How financially literate are women? An overview and new insights
We document strikingly similar gender differences in financial literacy across countries. When asked to answer questions that measure knowledge of basic financial concepts, women are less likely than men to answer correctly and more likely to indicate that they do not know the answer. In addition, women give themselves lower scores on financial literacy self-assessments than men. Both young and old women show low levels of financial literacy. Moreover, women for whom financial knowledge is likely to be very important—for example widows or single women—know little about concepts relevant for day-to-day financial decisions. Even women in favorable economic conditions are less financially knowledgeable than men. This is important because financial literacy has been linked to economic behavior, including retirement planning and wealth accumulation. Women live longer than men and are likely to spend time in widowhood. As a result, improving women’s financial literacy is key to helping them prepare for retirement and promoting their financial security.
The authors wish to thank Ben Rump and Audrey Brown for excellent research and editorial assistance, and Mijke van den Broeke and Mario Padula for suggestions and comments. They are also grateful to participants at the FCAC-OECD conference on financial literacy held in Toronto in May 2011; the Netspar conference on Pension Communication and Choices held in The Hague in April 2012; the CeRP Conference, held in Turin in September 2012; and the European Economic Association Annual Meeting held in Toulouse, France, in August 2014 for many comments. Financial support from Netspar is gratefully acknowledged. Moreover, the authors gratefully acknowledge financial support from the European Investment Bank Institute through its EIBURS initiative. The findings, interpretations, and conclusions presented in this article are entirely those of the authors and should not be attributed in any manner to the European Investment Bank or its Institute, Netspar, the De Nederlandsche Bank, or the National Bureau of Economic Research.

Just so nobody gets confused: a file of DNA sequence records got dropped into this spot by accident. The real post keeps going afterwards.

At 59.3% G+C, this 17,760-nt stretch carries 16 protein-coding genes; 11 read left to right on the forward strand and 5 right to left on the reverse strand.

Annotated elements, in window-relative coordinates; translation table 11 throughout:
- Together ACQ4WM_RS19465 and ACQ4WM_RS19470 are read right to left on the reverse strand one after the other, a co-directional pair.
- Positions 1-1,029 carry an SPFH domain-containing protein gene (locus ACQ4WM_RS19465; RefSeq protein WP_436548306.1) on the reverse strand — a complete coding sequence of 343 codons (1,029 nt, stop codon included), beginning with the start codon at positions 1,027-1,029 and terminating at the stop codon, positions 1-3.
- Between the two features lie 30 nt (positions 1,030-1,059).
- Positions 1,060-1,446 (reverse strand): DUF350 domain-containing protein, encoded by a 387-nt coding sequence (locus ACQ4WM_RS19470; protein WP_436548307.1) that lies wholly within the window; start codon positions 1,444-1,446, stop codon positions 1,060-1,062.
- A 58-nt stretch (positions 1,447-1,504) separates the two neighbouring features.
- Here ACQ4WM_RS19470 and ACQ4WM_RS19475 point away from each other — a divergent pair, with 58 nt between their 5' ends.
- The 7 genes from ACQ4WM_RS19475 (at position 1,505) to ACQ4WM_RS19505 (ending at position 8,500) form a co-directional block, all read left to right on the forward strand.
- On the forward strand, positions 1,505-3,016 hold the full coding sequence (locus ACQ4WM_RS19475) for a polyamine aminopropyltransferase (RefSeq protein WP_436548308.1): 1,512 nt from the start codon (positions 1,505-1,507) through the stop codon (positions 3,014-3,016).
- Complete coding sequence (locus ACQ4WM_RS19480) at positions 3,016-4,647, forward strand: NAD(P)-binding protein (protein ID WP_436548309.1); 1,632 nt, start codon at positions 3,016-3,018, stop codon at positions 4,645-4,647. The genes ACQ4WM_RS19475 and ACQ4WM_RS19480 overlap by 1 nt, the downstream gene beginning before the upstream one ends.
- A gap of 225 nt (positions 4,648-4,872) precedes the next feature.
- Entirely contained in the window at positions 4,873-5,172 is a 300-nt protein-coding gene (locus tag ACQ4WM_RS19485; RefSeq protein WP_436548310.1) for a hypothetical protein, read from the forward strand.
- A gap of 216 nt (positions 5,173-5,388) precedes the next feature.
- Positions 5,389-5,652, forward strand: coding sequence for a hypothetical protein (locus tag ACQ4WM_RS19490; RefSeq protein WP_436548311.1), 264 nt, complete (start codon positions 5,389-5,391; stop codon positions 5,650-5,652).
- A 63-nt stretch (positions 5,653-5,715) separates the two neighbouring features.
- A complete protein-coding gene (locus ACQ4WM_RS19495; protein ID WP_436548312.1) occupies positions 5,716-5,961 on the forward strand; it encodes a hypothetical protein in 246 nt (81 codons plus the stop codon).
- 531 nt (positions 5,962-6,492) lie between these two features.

Tabea Bucher-Koenen & Annamaria Lusardi & Rob Alessie & Maarten van Rooij, 2017. "How Financially Literate Are Women? An Overview and New Insights," Journal of Consumer Affairs, Wiley Blackwell, vol. 51(2), pages 255-283, July. citation courtesy of